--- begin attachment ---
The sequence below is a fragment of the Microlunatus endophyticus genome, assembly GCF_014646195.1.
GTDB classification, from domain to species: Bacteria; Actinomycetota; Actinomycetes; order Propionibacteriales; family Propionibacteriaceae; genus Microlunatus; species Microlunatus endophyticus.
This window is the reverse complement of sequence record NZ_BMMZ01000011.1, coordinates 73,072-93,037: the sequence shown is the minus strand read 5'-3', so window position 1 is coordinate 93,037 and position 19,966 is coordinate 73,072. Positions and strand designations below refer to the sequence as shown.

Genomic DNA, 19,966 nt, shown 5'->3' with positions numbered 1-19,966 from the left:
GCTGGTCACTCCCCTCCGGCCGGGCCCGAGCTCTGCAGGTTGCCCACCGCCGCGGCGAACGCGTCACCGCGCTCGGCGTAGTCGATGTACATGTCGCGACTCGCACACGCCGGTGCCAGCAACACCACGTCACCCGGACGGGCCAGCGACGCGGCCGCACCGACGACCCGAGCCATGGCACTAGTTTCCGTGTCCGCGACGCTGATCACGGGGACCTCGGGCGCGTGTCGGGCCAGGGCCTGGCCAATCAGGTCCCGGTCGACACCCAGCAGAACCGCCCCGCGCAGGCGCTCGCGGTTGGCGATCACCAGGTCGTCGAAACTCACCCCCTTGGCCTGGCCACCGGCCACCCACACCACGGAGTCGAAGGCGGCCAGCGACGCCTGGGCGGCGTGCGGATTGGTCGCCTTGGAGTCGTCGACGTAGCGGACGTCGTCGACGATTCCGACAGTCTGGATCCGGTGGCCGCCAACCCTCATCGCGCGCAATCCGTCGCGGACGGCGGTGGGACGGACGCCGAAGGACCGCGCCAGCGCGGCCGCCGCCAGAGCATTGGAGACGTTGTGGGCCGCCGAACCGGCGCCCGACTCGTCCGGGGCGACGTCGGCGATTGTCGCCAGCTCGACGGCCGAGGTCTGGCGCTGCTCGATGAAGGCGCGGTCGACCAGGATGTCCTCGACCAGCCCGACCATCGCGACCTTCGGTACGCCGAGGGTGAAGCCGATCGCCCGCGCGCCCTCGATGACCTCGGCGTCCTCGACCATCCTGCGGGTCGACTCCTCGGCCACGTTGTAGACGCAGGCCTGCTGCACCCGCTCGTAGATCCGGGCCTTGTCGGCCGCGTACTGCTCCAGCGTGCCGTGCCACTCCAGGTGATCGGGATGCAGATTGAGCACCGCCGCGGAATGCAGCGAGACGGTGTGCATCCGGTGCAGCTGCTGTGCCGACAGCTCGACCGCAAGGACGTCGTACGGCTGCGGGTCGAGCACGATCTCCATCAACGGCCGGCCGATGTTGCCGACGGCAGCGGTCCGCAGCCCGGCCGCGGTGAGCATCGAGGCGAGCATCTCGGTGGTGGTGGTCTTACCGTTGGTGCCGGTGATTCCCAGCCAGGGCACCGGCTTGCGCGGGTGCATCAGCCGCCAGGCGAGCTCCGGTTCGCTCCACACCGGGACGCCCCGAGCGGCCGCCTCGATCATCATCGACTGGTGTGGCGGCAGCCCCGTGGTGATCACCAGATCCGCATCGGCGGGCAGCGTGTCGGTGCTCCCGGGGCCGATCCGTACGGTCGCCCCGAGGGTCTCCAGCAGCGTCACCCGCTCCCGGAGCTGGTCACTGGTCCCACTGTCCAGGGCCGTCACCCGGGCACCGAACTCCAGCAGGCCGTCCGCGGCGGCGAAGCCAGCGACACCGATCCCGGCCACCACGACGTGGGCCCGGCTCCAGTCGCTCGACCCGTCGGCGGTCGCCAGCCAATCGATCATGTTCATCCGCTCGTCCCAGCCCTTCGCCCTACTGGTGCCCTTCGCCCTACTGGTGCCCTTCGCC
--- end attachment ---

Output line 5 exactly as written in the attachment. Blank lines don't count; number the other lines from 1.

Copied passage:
GCTGGTCACTCCCCTCCGGCCGGGCCCGAGCTCTGCAGGTTGCCCACCGCCGCGGCGAACGCGTCACCGCGCTCGGCGTAGTCGATGTACATGTCGCGACTCGCACACGCCGGTGCCAGCAACACCACGTCACCCGGACGGGCCAGCGACGCGGCCGCACCGACGACCCGAGCCATGGCACTAGTTTCCGTGTCCGCGACGCTGATCACGGGGACCTCGGGCGCGTGTCGGGCCAGGGCCTGGCCAATCAGGTCCCGGTCGACACCCAGCAGAACCGCCCCGCGCAGGCGCTCGCGGTTGGCGATCACCAGGTCGTCGAAACTCACCCCCTTGGCCTGGCCACCGGCCACCCACACCACGGAGTCGAAGGCGGCCAGCGACGCCTGGGCGGCGTGCGGATTGGTCGCCTTGGAGTCGTCGACGTAGCGGACGTCGTCGACGATTCCGACAGTCTGGATCCGGTGGCCGCCAACCCTCATCGCGCGCAATCCGTCGCGGACGGCGGTGGGACGGACGCCGAAGGACCGCGCCAGCGCGGCCGCCGCCAGAGCATTGGAGACGTTGTGGGCCGCCGAACCGGCGCCCGACTCGTCCGGGGCGACGTCGGCGATTGTCGCCAGCTCGACGGCCGAGGTCTGGCGCTGCTCGATGAAGGCGCGGTCGACCAGGATGTCCTCGACCAGCCCGACCATCGCGACCTTCGGTACGCCGAGGGTGAAGCCGATCGCCCGCGCGCCCTCGATGACCTCGGCGTCCTCGACCATCCTGCGGGTCGACTCCTCGGCCACGTTGTAGACGCAGGCCTGCTGCACCCGCTCGTAGATCCGGGCCTTGTCGGCCGCGTACTGCTCCAGCGTGCCGTGCCACTCCAGGTGATCGGGATGCAGATTGAGCACCGCCGCGGAATGCAGCGAGACGGTGTGCATCCGGTGCAGCTGCTGTGCCGACAGCTCGACCGCAAGGACGTCGTACGGCTGCGGGTCGAGCACGATCTCCATCAACGGCCGGCCGATGTTGCCGACGGCAGCGGTCCGCAGCCCGGCCGCGGTGAGCATCGAGGCGAGCATCTCGGTGGTGGTGGTCTTACCGTTGGTGCCGGTGATTCCCAGCCAGGGCACCGGCTTGCGCGGGTGCATCAGCCGCCAGGCGAGCTCCGGTTCGCTCCACACCGGGACGCCCCGAGCGGCCGCCTCGATCATCATCGACTGGTGTGGCGGCAGCCCCGTGGTGATCACCAGATCCGCATCGGCGGGCAGCGTGTCGGTGCTCCCGGGGCCGATCCGTACGGTCGCCCCGAGGGTCTCCAGCAGCGTCACCCGCTCCCGGAGCTGGTCACTGGTCCCACTGTCCAGGGCCGTCACCCGGGCACCGAACTCCAGCAGGCCGTCCGCGGCGGCGAAGCCAGCGACACCGATCCCGGCCACCACGACGTGGGCCCGGCTCCAGTCGCTCGACCCGTCGGCGGTCGCCAGCCAATCGATCATGTTCATCCGCTCGTCCCAGCCCTTCGCCCTACTGGTGCCCTTCGCCCTACTGGTGCCCTTCGCC